In Books, JohnJosMiller by JohnJosMiller2 Comments

Department of Book Reviews

In which I review a lot of books many of you have probably never heard of. I have a plan regarding all this, which will be revealed in due course. In the meantime, I’ll share  a few of these reviews as the mood strikes.

All will be of a similar format in which I briefly discuss character, setting, plot, and style and rate them on a scale of 100 to 1 (with 100 being perfect and 1 being perfectly awful). I then average the score out to a single 100 point rating. Anything over 80 is a book with minor flaws at worst and a total recommend. Anything between 61-80 is a somewhat flawed book and a conditional recommend. Anything below 60 you read at your own peril.

As I’ve said before, I’m not a harsh critic and don’t do many very critical reviews. This, however, is one of them.

Also, Total Cover Fail

THE MIND CAGE by A. E. van Vogt.  First published 1957.  Latest edition I’ve seen:  1993

Characters: When your protagonist is morally indistinguishable from your antagonist (David Marin is the go-to military guy whose plans enable the Great Judge to basically conquer the world) , you’re in trouble. Actually, though, there is no human antagonist. The bad guy is a computer who speaks in pidgin. The purported antagonist, the Great Judge, the  tyrannical despot who rules most of the Earth and sentences people to death for daring to publicly criticize the regime — that time he ordered the execution of 80,000 people? Under the control of the pidgin-talking computer. And when he collaborated with the secret Communist cabal? He only did it to get the longevity drugs that he kept all to himself to prolong his worthless existence. And Marin is just like him. Except on a smaller scale. 23

Setting: Earth, 2140, twenty years after the third Atomic War. Very little sense of physical setting. Most of Earth is ruled by a ruthless oligarchy which “combines group living with free enterprise,” but we get no real sense of how that actually works. (Other than that they swap wives on a whim. Exactly how this fits in with their over-all philosophy, I’m not sure.) 35

Plot: This book has more crack pottery in it than any I’ve ever read. Here’s just a few examples:  There’s an underclass of people with human-animal hybrid bodies which was caused by “disease.” (Later on you learn they were the result of an “experiment.”). Trask, a scientist and self-avowed “observer” or “spectator’ switches bodies with Marin. This causes Marin’s body’s eyes to “take on a nearsighted shape” because of his (Trask’s) behavior pattern as an observer. (They change back to normal when Marin regains his body.) After being knocked unconscious Marin has “ancestral memory” of being a sea creature and other forms way down the evolutionary path. (For no apparent reason, because it has absolutely no impact on either the plot or him as a character.)  At one point, the bad guys release a weapon, a “gas that was virus-like.” What? Then there are the plot holes, or plot conveniences. Such as: Marin has to break into the Great Judge’s house because he thinks the Brain (the pidgin speaking computer.  An example:  “Typical human emotion thinking. In moments of good feeling, humans talk compassion, and be have apparent logic. Not so. Have hate, logic be twisted. Destruction become senseless, far more cruel that I. I be do what be logical — no more, no less.”) is hiding under the Great Judge’s house. Fortunately, it’s easy for Marin to break into the tyrannical despot’s home, because under law he must leave his house unlocked (and, apparently unguarded, though this possibility never seems to occur to Marin. Or van Vogt.). The book turns on the fact that Trask, sentenced to death for criticizing the regime has also (conveniently) invented a machine that can switch bodies, which (conveniently) he does with Marin, who (conveniently) is such a master of disguise that he simply disguises himself-as-Trask as himself. The disguise is so masterful, that no one, not even his ex-lover and the mother of his children (and they do get up close and personal, if not totally intimate) realizes that he is not actually himself, but is only disguised as himself. That is, until the plot needs the revelation, and then, for no apparent reason, the Great Judge realizes that Marin is not his tame military genius (though he is!) but Trask the condemned scientist. Add to this all the usual van Vogtian twitches and half steps and “hidden” character motivations, and it all just makes your head hurt. In the end it comes down to the pidgin speaking computer (who doesn’t appear on-stage until about the last ten pages) and a cabal of Commies hiding in the woodpile (who actually never appear on stage). I’m by far not the first to note this, but frequently van Vogt’s plots make no sense. In this particular case, it was also headache inducing.     8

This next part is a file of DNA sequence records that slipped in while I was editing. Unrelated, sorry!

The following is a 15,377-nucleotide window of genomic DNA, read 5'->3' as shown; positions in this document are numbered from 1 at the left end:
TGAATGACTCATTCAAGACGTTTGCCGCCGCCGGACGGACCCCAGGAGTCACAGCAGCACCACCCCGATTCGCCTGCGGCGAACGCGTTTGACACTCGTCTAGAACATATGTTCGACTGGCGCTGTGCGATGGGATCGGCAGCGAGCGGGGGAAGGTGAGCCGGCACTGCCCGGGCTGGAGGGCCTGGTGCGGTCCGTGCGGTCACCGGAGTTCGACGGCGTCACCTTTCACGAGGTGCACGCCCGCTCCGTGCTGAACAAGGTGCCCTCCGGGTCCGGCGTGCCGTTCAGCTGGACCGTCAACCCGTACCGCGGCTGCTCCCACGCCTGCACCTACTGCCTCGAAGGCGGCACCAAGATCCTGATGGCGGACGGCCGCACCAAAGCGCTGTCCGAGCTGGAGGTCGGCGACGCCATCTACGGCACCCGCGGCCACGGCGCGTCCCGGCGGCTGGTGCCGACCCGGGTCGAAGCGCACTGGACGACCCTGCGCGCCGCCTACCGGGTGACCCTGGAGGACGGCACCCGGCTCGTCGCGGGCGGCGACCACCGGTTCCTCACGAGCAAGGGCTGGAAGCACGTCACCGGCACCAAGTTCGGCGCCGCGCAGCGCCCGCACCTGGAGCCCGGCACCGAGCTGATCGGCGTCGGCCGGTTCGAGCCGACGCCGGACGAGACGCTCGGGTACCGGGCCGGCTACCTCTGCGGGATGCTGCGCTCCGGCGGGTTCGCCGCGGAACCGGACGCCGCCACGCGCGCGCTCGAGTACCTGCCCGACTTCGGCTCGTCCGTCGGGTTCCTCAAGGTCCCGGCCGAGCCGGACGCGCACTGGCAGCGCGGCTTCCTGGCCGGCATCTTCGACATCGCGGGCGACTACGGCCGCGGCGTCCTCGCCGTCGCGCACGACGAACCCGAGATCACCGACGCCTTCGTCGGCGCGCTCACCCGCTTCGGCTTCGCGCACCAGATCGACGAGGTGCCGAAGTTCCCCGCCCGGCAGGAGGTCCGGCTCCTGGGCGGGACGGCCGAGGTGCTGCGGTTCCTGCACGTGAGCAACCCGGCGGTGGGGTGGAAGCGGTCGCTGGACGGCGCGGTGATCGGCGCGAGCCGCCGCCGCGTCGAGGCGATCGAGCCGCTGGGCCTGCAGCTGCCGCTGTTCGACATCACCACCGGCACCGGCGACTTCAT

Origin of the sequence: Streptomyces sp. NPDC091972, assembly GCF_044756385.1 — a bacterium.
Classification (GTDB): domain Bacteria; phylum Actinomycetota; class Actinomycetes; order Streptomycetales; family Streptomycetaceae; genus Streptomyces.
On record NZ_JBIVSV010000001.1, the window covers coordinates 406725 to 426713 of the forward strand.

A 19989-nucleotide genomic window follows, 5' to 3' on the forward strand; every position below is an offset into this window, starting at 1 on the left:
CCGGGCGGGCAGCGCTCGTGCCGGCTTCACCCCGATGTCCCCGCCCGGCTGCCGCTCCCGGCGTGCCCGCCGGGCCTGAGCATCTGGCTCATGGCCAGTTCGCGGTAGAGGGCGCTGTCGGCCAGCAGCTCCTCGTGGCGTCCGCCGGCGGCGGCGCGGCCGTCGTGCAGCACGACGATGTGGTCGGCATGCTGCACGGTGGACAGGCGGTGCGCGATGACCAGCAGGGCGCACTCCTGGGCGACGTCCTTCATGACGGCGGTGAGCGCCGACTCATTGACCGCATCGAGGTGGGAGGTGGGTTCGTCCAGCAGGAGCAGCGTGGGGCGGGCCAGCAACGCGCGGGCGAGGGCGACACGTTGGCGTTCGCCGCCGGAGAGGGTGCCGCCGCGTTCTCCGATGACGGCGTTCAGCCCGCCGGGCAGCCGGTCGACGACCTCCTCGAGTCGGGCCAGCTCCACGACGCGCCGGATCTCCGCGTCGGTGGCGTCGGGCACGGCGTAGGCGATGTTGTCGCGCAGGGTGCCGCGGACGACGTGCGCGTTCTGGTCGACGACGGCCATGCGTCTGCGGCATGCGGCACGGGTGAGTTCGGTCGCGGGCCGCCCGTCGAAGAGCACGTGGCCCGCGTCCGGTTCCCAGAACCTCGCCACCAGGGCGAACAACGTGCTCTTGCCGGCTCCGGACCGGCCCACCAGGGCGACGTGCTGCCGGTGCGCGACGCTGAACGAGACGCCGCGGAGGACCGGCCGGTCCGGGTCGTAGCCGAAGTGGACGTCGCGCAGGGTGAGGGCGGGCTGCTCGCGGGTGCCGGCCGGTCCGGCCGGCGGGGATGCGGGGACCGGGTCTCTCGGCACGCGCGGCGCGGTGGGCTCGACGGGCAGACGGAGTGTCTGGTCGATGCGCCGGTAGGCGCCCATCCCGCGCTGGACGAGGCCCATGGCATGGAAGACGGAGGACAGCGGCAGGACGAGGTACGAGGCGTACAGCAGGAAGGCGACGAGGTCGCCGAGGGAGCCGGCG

Style: Written in van Vogt’s typical clunky manner. 50

Rating:  29   (Currently the 6th worst fan/sf novel from the 1950s.  I have a long way to go, so it will probably rise in the ratings, but not terribly much.  To give you an idea as to how these things go, the ratings currently run between 96 and 12.  Which reminds me.  I haven’t done this in quite awhile, though I’ve been meaning to.  If you can guess which is the best or worst fantasy/sf novel I’ve read so far from the 1950s, I’ll send you a book or movie or something.  Good luck! )

So, what do you think?  Helpful?  Amusing?  Boring?  Let me know.  The next review will be much happier.  It was a surprise for me to read and as you’ll see, I recommend it highly.  It currently stands tied for 10th best sf novel of the 1950s.

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